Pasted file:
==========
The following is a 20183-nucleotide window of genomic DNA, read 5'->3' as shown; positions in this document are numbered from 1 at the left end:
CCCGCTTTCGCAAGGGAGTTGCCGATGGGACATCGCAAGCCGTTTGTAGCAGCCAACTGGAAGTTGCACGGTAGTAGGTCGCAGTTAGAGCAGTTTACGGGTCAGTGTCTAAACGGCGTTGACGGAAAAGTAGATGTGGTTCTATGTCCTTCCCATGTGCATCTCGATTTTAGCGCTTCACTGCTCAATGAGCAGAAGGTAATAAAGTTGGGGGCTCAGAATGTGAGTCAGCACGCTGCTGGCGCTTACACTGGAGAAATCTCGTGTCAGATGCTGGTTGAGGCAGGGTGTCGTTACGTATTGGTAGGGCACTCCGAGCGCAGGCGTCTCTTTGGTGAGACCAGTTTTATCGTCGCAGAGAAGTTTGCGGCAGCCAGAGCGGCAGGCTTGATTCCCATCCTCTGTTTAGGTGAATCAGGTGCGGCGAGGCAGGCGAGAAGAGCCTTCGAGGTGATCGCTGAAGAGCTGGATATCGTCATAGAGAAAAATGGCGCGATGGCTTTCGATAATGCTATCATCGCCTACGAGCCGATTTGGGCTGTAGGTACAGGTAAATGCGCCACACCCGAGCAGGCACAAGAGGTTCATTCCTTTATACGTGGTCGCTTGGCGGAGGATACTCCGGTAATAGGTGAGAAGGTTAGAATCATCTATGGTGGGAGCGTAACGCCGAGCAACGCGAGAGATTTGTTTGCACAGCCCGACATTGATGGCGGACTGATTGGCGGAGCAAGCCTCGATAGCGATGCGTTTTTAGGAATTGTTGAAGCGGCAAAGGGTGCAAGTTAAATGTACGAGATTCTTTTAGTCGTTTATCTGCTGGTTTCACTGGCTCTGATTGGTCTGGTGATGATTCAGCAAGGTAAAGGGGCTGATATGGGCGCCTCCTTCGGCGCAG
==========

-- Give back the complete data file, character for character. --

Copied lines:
The following is a 20183-nucleotide window of genomic DNA, read 5'->3' as shown; positions in this document are numbered from 1 at the left end:
CCCGCTTTCGCAAGGGAGTTGCCGATGGGACATCGCAAGCCGTTTGTAGCAGCCAACTGGAAGTTGCACGGTAGTAGGTCGCAGTTAGAGCAGTTTACGGGTCAGTGTCTAAACGGCGTTGACGGAAAAGTAGATGTGGTTCTATGTCCTTCCCATGTGCATCTCGATTTTAGCGCTTCACTGCTCAATGAGCAGAAGGTAATAAAGTTGGGGGCTCAGAATGTGAGTCAGCACGCTGCTGGCGCTTACACTGGAGAAATCTCGTGTCAGATGCTGGTTGAGGCAGGGTGTCGTTACGTATTGGTAGGGCACTCCGAGCGCAGGCGTCTCTTTGGTGAGACCAGTTTTATCGTCGCAGAGAAGTTTGCGGCAGCCAGAGCGGCAGGCTTGATTCCCATCCTCTGTTTAGGTGAATCAGGTGCGGCGAGGCAGGCGAGAAGAGCCTTCGAGGTGATCGCTGAAGAGCTGGATATCGTCATAGAGAAAAATGGCGCGATGGCTTTCGATAATGCTATCATCGCCTACGAGCCGATTTGGGCTGTAGGTACAGGTAAATGCGCCACACCCGAGCAGGCACAAGAGGTTCATTCCTTTATACGTGGTCGCTTGGCGGAGGATACTCCGGTAATAGGTGAGAAGGTTAGAATCATCTATGGTGGGAGCGTAACGCCGAGCAACGCGAGAGATTTGTTTGCACAGCCCGACATTGATGGCGGACTGATTGGCGGAGCAAGCCTCGATAGCGATGCGTTTTTAGGAATTGTTGAAGCGGCAAAGGGTGCAAGTTAAATGTACGAGATTCTTTTAGTCGTTTATCTGCTGGTTTCACTGGCTCTGATTGGTCTGGTGATGATTCAGCAAGGTAAAGGGGCTGATATGGGCGCCTCCTTCGGCGCAG